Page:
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Legality/illegality is a bad tool for analysing human institutions. Too much moral pathos, too little substance. Much better concept is procedurality. Policies may not be legal, but they absolutely are procedural. Maybe states make illogical decisions, except it's not human logic, it's procedural logic, logic of a machine
As Kafka observed, when we're dealing with the state we are not dealing with humans, but with a machine. It's working procedurally, according to a certain algorithm which is ofcourse full of bugs. Which can be exploited.
In 1937 the Great Purge and mass arrests started in Russia. One guy in St Petersburg belonged to hereditary nobility & he knew he'd be arrested. He knew they'll be extorting confession & torture him to death. That's suboptimal.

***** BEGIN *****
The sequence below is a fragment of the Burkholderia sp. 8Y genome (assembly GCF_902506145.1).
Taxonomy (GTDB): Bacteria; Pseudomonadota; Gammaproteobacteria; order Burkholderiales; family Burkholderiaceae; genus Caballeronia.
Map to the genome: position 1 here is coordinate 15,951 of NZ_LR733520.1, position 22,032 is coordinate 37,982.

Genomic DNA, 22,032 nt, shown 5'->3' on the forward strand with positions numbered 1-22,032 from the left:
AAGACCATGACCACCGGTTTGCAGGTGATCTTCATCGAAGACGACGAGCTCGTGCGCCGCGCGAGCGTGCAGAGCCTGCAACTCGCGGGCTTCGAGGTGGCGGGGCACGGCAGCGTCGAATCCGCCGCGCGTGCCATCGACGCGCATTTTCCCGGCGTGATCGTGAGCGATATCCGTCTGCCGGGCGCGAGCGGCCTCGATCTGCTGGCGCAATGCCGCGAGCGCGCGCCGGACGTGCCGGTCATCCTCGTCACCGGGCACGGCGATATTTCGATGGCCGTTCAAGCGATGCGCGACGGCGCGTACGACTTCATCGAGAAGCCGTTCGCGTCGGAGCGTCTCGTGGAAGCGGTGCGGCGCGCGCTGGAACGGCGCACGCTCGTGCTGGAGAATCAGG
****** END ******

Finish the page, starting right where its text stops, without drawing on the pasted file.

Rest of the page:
He acted smarter. During the night he went to a store, broke a window. Got inside, filled his bag with valuable stuff and waited for police to come. They came, arrested him. He got 5 years of jail for robbing a store *as a regular criminal*.
Regular criminal track was so much better than a track of a spy/counterrevolutionary. That's how he survived the Great Purge.
The rich usually know they're not dealing with humans but with a procedural mechanism. It's one think they found through education :) The system can and must be hacked, you just need to find a bug.
Rich kids don't get to the trenches no matter what is written in the law. Why? Well because smart people don't give a fuck about the law.
For a smarter, successful person the law is not a moral imperative, but a stupid algorithm to be hacked. And they'll figure out how to hack it.
Life-long learner. Passionate about leadership, entrepreneurship, philosophy, Buddhism & SF. Founder @deepstash.
Some people read Kafka and get depressed. Other look at his work as a guidebook for success.
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